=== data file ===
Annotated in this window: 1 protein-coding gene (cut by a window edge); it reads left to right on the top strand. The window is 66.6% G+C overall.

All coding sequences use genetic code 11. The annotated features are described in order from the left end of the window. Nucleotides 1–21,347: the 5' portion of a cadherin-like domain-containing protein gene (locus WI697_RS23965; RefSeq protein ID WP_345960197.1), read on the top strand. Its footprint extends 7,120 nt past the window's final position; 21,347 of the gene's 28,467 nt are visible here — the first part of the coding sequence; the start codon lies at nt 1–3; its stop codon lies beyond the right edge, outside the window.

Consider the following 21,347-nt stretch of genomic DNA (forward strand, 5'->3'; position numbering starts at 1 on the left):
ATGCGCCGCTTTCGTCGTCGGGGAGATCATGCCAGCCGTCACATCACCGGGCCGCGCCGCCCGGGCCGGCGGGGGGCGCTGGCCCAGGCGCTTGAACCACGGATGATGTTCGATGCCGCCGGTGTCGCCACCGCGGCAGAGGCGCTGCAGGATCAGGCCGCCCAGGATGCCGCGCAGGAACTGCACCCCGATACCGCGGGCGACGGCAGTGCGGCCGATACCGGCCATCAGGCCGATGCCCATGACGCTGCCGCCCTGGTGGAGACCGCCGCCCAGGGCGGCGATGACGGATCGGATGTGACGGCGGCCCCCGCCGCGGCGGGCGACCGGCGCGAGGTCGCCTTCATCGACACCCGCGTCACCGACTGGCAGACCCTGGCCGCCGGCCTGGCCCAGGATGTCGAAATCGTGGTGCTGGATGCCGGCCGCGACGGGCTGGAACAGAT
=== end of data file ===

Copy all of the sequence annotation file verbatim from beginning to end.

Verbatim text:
Annotated in this window: 1 protein-coding gene (cut by a window edge); it reads left to right on the top strand. The window is 66.6% G+C overall.

All coding sequences use genetic code 11. The annotated features are described in order from the left end of the window. Nucleotides 1–21,347: the 5' portion of a cadherin-like domain-containing protein gene (locus WI697_RS23965; RefSeq protein ID WP_345960197.1), read on the top strand. Its footprint extends 7,120 nt past the window's final position; 21,347 of the gene's 28,467 nt are visible here — the first part of the coding sequence; the start codon lies at nt 1–3; its stop codon lies beyond the right edge, outside the window.

Consider the following 21,347-nt stretch of genomic DNA (forward strand, 5'->3'; position numbering starts at 1 on the left):
ATGCGCCGCTTTCGTCGTCGGGGAGATCATGCCAGCCGTCACATCACCGGGCCGCGCCGCCCGGGCCGGCGGGGGGCGCTGGCCCAGGCGCTTGAACCACGGATGATGTTCGATGCCGCCGGTGTCGCCACCGCGGCAGAGGCGCTGCAGGATCAGGCCGCCCAGGATGCCGCGCAGGAACTGCACCCCGATACCGCGGGCGACGGCAGTGCGGCCGATACCGGCCATCAGGCCGATGCCCATGACGCTGCCGCCCTGGTGGAGACCGCCGCCCAGGGCGGCGATGACGGATCGGATGTGACGGCGGCCCCCGCCGCGGCGGGCGACCGGCGCGAGGTCGCCTTCATCGACACCCGCGTCACCGACTGGCAGACCCTGGCCGCCGGCCTGGCCCAGGATGTCGAAATCGTGGTGCTGGATGCCGGCCGCGACGGGCTGGAACAGAT